When You and I Were Young, Maggie
Music : James Butterfield
Arr: Merv Rowley & Ruth Randle 2012
Our selection this month is a nostalgic story about the bittersweet reflections upon the early life and love of two elderly people as they grow old together. The lyrics talk about a real-life experience by the composer, whose wife died in the first year of their marriage, rather than sharing her golden years with him.
Johnson and his wife were
from Canada, where he was a school teacher by
profession; Maggie (Margaret Clark) was one of his students. They married
in 1864, the year of her graduation. She died less than
a year later. During her illness, Johnson wrote a poem that later became the lyrics for this song. He asked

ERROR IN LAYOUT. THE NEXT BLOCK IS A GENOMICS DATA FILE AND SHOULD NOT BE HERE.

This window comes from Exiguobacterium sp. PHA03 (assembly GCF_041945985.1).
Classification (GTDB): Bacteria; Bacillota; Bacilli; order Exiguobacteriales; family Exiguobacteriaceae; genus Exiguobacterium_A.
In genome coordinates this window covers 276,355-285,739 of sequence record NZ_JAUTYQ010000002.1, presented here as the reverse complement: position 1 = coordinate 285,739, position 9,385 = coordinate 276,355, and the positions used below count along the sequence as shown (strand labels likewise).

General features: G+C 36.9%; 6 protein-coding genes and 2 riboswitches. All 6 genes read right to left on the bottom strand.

a friend to write the music, which was completed in 1865.
Today, the poem and locale of its origin are marked by an engraved
plaque at the top of a glacial escarpment overhanging the Niagara River and looking down upon the
city of Hamilton, Ontario below.
This is one of the favorite pieces of music performed by
Barber Shop Quartet groups down through the years. Enjoy this old tune, now playable on the dulcimer.
Origin of the music: Some think this piece
of music was derived from an older one originating in
Ireland. Not so; this is indeed the original
composition, by Johnson and Butterfield from Canada.
From skool.ie, answers.com, and wikipedia:
The Irish playwright Sean O'Casey [1880-1964] substituted the name Nora for Maggie, and used George Washington Johnson's song in his 1926 anti-war play,
The Plough And The Stars, wherein Jack Clitheroe sings it to his wife Nora.
Your 1-3-5 Team
Thanks to Alf Bashore for helping
complete the TEF file this month.
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